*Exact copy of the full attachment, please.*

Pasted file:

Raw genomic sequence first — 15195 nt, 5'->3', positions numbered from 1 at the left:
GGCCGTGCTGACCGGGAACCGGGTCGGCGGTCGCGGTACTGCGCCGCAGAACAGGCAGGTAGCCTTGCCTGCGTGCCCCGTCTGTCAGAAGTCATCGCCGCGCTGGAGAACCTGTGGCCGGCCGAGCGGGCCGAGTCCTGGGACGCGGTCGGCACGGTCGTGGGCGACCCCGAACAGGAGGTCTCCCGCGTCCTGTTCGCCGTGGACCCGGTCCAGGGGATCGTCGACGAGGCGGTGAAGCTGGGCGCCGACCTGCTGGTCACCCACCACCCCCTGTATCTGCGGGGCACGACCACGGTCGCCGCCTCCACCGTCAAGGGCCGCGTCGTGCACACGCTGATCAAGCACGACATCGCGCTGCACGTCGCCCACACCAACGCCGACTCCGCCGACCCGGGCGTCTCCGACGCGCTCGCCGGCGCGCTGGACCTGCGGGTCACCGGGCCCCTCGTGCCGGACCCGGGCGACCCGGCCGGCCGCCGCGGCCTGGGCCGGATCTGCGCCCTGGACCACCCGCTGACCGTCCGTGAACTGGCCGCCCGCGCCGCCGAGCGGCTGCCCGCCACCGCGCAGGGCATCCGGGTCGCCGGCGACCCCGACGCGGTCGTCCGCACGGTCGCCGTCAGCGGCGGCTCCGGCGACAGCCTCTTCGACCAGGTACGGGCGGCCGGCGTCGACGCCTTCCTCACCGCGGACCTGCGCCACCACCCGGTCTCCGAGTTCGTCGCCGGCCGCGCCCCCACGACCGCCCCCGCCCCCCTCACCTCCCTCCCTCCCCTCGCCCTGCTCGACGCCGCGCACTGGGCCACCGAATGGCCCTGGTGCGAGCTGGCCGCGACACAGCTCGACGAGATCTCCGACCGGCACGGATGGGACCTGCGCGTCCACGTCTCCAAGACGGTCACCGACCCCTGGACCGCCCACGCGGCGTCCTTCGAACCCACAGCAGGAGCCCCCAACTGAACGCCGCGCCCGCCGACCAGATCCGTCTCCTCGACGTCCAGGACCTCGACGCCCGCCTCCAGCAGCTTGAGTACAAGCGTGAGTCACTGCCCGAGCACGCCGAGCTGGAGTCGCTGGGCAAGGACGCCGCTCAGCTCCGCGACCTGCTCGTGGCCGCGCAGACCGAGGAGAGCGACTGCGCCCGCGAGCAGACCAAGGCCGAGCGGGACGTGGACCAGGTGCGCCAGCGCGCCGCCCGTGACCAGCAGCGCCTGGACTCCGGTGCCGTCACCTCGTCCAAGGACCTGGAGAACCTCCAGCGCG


Raw genomic sequence first — 15195 nt, 5'->3', positions numbered from 1 at the left:
GGCCGTGCTGACCGGGAACCGGGTCGGCGGTCGCGGTACTGCGCCGCAGAACAGGCAGGTAGCCTTGCCTGCGTGCCCCGTCTGTCAGAAGTCATCGCCGCGCTGGAGAACCTGTGGCCGGCCGAGCGGGCCGAGTCCTGGGACGCGGTCGGCACGGTCGTGGGCGACCCCGAACAGGAGGTCTCCCGCGTCCTGTTCGCCGTGGACCCGGTCCAGGGGATCGTCGACGAGGCGGTGAAGCTGGGCGCCGACCTGCTGGTCACCCACCACCCCCTGTATCTGCGGGGCACGACCACGGTCGCCGCCTCCACCGTCAAGGGCCGCGTCGTGCACACGCTGATCAAGCACGACATCGCGCTGCACGTCGCCCACACCAACGCCGACTCCGCCGACCCGGGCGTCTCCGACGCGCTCGCCGGCGCGCTGGACCTGCGGGTCACCGGGCCCCTCGTGCCGGACCCGGGCGACCCGGCCGGCCGCCGCGGCCTGGGCCGGATCTGCGCCCTGGACCACCCGCTGACCGTCCGTGAACTGGCCGCCCGCGCCGCCGAGCGGCTGCCCGCCACCGCGCAGGGCATCCGGGTCGCCGGCGACCCCGACGCGGTCGTCCGCACGGTCGCCGTCAGCGGCGGCTCCGGCGACAGCCTCTTCGACCAGGTACGGGCGGCCGGCGTCGACGCCTTCCTCACCGCGGACCTGCGCCACCACCCGGTCTCCGAGTTCGTCGCCGGCCGCGCCCCCACGACCGCCCCCGCCCCCCTCACCTCCCTCCCTCCCCTCGCCCTGCTCGACGCCGCGCACTGGGCCACCGAATGGCCCTGGTGCGAGCTGGCCGCGACACAGCTCGACGAGATCTCCGACCGGCACGGATGGGACCTGCGCGTCCACGTCTCCAAGACGGTCACCGACCCCTGGACCGCCCACGCGGCGTCCTTCGAACCCACAGCAGGAGCCCCCAACTGAACGCCGCGCCCGCCGACCAGATCCGTCTCCTCGACGTCCAGGACCTCGACGCCCGCCTCCAGCAGCTTGAGTACAAGCGTGAGTCACTGCCCGAGCACGCCGAGCTGGAGTCGCTGGGCAAGGACGCCGCTCAGCTCCGCGACCTGCTCGTGGCCGCGCAGACCGAGGAGAGCGACTGCGCCCGCGAGCAGACCAAGGCCGAGCGGGACGTGGACCAGGTGCGCCAGCGCGCCGCCCGTGACCAGCAGCGCCTGGACTCCGGTGCCGTCACCTCGTCCAAGGACCTGGAGAACCTCCAGCGCG